closures and dynamic binding
Terry Reedy
tjreedy at udel.edu
Fri Oct 3 22:47:27 CEST 2008
greg wrote:
> jhermann wrote:
>
>> I didn't see this mentioned in the thread yet: the double-lambda is
>> unnecessary (and a hack).
>
> Well, the alternative -- abusing default argument values --
> is seen by many to be a hack as well, possibly a worse one.
I disagree. It is one way to evaluate an expression when a function is
compiled.
> It doesn't work in general, e.g. it fails if the function
> needs to be called with a variable number of arguments.
So? Many things do not work 'in general'. If one wants multiple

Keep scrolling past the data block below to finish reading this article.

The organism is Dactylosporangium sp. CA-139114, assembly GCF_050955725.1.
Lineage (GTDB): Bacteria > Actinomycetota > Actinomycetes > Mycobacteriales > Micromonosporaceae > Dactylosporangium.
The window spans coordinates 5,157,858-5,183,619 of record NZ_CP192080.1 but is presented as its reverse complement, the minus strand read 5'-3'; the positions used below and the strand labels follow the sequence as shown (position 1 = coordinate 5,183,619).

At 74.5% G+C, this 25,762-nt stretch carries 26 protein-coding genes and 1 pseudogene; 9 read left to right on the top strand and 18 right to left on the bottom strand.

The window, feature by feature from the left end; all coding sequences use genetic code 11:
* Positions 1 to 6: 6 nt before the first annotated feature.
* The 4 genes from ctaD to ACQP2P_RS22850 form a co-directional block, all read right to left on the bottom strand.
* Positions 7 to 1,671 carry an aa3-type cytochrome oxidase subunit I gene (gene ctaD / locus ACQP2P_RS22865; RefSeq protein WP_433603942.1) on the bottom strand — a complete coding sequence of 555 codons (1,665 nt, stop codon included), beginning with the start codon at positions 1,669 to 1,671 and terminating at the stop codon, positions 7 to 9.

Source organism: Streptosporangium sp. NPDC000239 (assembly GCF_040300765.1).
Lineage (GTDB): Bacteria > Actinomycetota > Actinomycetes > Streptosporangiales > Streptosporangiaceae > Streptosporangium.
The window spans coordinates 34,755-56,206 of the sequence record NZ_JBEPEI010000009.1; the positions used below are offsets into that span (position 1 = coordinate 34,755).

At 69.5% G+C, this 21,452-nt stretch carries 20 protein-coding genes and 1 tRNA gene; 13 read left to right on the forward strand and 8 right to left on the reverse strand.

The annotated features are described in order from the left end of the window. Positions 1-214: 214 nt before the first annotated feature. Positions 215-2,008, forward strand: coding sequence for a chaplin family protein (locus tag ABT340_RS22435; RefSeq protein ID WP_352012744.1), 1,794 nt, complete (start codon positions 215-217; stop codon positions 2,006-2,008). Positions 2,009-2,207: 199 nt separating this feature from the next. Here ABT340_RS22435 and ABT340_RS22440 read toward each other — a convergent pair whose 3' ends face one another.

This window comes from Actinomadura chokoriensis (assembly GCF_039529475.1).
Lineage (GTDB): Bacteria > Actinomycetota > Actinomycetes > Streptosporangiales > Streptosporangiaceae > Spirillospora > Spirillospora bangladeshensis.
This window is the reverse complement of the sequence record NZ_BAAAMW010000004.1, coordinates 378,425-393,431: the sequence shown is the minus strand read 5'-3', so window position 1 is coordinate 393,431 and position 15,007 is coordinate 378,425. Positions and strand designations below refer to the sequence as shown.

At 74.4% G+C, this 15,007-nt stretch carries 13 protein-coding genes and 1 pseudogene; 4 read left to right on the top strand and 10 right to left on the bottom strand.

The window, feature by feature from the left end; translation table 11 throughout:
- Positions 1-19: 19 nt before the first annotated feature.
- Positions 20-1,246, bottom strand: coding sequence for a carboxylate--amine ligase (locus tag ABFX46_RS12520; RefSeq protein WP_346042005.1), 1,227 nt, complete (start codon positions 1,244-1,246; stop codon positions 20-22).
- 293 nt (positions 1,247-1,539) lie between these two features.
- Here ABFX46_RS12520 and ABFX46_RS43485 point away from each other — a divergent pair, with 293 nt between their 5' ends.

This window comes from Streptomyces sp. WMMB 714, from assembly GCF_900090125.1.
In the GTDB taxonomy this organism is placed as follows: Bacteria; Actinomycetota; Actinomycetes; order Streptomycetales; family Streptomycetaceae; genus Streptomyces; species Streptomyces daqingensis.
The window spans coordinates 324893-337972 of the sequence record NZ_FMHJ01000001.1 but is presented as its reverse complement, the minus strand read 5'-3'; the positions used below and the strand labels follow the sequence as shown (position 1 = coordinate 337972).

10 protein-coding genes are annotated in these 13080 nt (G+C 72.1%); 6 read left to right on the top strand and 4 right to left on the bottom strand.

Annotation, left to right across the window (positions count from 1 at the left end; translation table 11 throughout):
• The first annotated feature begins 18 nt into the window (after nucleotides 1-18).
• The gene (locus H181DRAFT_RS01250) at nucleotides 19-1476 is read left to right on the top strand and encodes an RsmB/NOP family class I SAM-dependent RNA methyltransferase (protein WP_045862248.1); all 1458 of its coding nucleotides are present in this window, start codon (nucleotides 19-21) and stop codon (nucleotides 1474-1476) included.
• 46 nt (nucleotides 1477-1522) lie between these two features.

closures with a variable number of arguments, one should use a def
statement and some other binding method, such as given below
Here are four ways to get the list of closures desired:
All print 0 ... 9 with for f in lst: print(f()) #3.0
lst = []
for i in range(10):
lst.append(eval("lambda: %d" %i))
# use exec instead of eval with def statement instead of lambda expression
lst = []
def f(i): return lambda: i
for i in range(10):
lst.append(f(i))
#I would most likely use this, with a def instead of lambda inside f for
any real, non-trivial example.
def populate(n):
n -= 1
if n >= 0: return populate(n)+[lambda:n]
else: return []
lst = populate(10)
# body recursion
def populate(i,n,lst):
if i < n: return populate(i+1,n,lst+[lambda:i])
else: return lst
lst = populate(0,10,[])
# tail recursion
Terry Jan Reedy
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